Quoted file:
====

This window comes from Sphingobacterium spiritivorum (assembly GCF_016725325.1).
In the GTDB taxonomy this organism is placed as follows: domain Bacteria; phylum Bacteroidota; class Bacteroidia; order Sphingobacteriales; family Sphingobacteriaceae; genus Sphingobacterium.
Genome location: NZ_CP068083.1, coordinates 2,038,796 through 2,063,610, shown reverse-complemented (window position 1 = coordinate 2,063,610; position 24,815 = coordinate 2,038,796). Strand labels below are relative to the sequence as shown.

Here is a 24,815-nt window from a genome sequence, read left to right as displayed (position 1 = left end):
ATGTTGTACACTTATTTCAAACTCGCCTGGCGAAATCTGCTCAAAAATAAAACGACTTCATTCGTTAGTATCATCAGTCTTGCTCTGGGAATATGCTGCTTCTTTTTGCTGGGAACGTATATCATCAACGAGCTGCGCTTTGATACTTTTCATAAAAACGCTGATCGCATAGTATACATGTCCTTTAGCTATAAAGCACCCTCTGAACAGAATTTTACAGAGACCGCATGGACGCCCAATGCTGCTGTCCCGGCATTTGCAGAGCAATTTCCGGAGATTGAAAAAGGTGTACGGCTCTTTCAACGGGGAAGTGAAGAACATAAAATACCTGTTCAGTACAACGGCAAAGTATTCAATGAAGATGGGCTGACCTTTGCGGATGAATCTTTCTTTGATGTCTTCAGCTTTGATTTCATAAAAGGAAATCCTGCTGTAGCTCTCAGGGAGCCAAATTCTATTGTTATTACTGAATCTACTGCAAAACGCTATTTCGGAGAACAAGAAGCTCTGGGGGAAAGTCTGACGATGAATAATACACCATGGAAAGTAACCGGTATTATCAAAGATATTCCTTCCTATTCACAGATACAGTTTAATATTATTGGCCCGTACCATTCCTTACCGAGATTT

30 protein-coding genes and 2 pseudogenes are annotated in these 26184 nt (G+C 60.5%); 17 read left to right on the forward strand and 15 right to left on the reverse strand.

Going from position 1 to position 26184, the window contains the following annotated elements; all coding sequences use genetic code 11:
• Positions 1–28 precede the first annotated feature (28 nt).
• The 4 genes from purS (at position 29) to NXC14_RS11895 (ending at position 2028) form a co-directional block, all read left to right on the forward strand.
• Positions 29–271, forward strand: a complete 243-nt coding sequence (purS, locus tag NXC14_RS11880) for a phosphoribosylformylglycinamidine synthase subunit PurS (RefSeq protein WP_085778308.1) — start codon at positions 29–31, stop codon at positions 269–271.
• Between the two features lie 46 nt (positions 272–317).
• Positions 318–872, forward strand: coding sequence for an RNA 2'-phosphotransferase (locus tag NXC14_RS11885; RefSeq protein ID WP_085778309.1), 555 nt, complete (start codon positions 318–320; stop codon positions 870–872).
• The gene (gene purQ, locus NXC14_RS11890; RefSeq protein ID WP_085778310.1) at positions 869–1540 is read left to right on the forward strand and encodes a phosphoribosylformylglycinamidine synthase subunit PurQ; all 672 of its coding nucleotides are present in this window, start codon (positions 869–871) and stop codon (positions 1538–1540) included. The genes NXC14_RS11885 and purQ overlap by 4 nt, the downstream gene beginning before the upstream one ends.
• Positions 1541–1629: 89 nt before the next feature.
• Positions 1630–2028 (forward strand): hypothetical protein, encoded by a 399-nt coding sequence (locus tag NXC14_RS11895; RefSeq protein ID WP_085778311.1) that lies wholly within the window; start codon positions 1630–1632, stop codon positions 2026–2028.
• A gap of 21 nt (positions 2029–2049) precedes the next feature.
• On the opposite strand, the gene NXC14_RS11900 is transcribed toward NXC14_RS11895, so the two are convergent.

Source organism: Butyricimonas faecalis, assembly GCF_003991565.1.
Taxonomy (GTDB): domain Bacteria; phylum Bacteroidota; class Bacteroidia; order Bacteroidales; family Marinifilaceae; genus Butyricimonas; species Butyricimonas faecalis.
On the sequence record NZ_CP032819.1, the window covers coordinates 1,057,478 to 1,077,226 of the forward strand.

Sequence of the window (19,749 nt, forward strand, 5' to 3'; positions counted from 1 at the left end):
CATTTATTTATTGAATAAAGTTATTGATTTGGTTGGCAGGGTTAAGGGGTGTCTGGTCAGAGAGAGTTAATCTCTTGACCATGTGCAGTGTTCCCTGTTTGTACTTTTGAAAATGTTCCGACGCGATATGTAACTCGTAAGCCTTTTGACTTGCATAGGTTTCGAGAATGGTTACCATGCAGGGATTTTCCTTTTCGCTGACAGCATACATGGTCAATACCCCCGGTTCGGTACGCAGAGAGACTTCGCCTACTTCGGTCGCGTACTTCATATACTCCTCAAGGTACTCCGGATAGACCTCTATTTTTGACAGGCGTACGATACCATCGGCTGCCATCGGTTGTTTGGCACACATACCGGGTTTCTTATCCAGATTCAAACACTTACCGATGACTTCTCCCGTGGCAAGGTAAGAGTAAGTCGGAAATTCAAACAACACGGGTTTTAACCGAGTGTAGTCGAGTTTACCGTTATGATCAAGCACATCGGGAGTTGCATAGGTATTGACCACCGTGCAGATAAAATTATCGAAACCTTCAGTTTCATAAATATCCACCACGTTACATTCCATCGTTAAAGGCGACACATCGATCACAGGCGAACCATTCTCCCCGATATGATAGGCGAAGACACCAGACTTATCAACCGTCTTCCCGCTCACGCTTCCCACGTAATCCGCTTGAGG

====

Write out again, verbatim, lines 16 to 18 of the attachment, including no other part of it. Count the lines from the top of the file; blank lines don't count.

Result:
• A gap of 21 nt (positions 2029–2049) precedes the next feature.
• On the opposite strand, the gene NXC14_RS11900 is transcribed toward NXC14_RS11895, so the two are convergent.

Source organism: Butyricimonas faecalis, assembly GCF_003991565.1.